Union City, New Jersey is home to a major success story. Situated just across the Hudson from Times Square, it’s a poor community with an unemployment rate of 60% higher than the national average, where most students are enrolled in the free and reduced lunch program. Ninety percent Latino, three quarters of the students here, mainly recent immigrants, are considered "at risk" because they live in homes where only Spanish is spoken.
In fact, just 25 years ago, Union City’s schools were so bad the state was poised to size control of them. Silvia Abbato, now Union City’s assistant superintendent of schools, was part of the review team at the time. “We started with a universal pre-K program for the district, which was vital to building a basic educational foundation. By the time they get to kindergarten now, these children are reading.” Abbato, whose parents are Cuban, has worked in the district as a teacher and principal for 34 years.
The educators saw that the class that went through the cohort as preschoolers, when they got to third and fourth grade had outstanding New Jersey scores. “If you want to make changes in the middle school, you have to start in the elementary. If you want to make impact in the high school, you have to start in the middle schools. So it’s all process, and it’s a system within a system, with a shared curriculum throughout the district.
Also important is that most of the teaching staff were not only from the community itself, but had, like Abbato, been in the district for years—a continuity and familiarity unusual in inner city public schools where politics often creates rapid staffing turnovers. Principal Les Hanna, whose parents are Puerto Rican, is herself a product of Union City’s schools and has been working there as a teacher and administrator for 36 years.
“Everyone’s looking for the silver bullet that, you know, you’ll get instant results,” says Hanna about school reform. “But it takes years of work. And it’s years of tweaking and seeing ‘OK, this worked, let’s continue with that and build upon it. This is not working, so let’s scale back."
Silvia Abbato: “What we started doing was we build from the bottom and the top. And this way you meet in the middle. Some districts are successful in primary, but then when it comes to middle and high school, then that success erodes. So you ned to have an across-the-board pre-K to twelve vision. It’s a vision that you constantly have to revise, you have to constantly develop, and change constantly. And not to be afraid to say, “We made a mistake, didn’t work, let’s go on.”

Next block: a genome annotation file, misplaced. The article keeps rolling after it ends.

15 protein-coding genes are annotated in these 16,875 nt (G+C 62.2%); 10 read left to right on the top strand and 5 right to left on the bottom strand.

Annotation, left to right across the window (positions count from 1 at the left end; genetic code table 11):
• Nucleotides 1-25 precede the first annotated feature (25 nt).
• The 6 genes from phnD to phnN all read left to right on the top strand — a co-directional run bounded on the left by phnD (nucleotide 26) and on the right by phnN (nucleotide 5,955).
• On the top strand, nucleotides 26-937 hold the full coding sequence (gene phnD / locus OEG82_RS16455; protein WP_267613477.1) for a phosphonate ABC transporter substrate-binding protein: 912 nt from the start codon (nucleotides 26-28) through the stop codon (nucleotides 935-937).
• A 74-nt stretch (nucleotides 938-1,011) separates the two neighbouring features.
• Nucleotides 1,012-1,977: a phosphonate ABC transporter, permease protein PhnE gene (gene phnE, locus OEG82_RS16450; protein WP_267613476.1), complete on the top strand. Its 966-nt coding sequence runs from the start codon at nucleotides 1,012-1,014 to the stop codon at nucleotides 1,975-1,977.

The district managed an amazing turnaround: today, the test scores of students in Union City from third grade through high school, match many of New Jersey’s more well-off, and predominantly white, suburban districts. In 2011, 89.5% of the district’s students graduated from high school—roughly ten points higher than the national average. Last year, 75% of Union City graduates enrolled in college, with top students winning scholarships to the Ivy League.
David Kirp, a professor of public policy at U.C. Berkeley Kirp, is convinced that Union City’s transformation offers a model for institutional reform nationwide. “Some argue that our schools are irremediably broken and that charter schools are the only solution,” Kirp told us. “Districts are desperate for the quick fix — the flashiest new curriculum of the moment; closing failing schools; firing teachers who are counting the days ‘til retirement and bringing in inexperienced Teach for America grads. That’s not the approach Union City took — they build, from the bottom up, strong bilingual programs—teaching kids first in their native language then gradually bringing them into English — and a community-based system of support for kids from preschool through high school.”
When we came to film at Union City’s George Washington Elementary, we found a vibrant, positive atmosphere of creativity, support and caring. Principal Les Hanna warmly greeted each child by name as they arrived that morning. “It’s a culture of abrazos—hugs and embraces”—as Kirp put it. “It’s not just in terms of school stuff,” he said. “But the school reaches out to the parents—and some of these face real difficulties in terms of work schedules or immigration status. If a kid is absent for a couple of days, or comes in late, the principal calls the parents to find out what’s going on.”
The corridors were lined with colorful art; science and English projects the students were involved in. We filmed in third and fourth grade classrooms, where the crucial transition is underway where children go from learning a language to using a language to learn other subjects.
Several Casey Foundation studies have shown that fourth graders who are reading proficient are far more likely to graduate from high school and become economically successful. Shockingly, the latest data indicates that nationwide, a massive 80% of low-income fourth graders aren’t proficient. Nationwide, only 19% of Latino fourth graders are proficient in reading English. But in Union City, the numbers are four times higher. “Like any other community with poor families,” notes Kirp, “the kids don’t have a lot of language in their lives. But this is a word-soaked curriculum.”
This blog post and accompanying video were produced by Starfish Media Group and journalist Soledad O'Brien.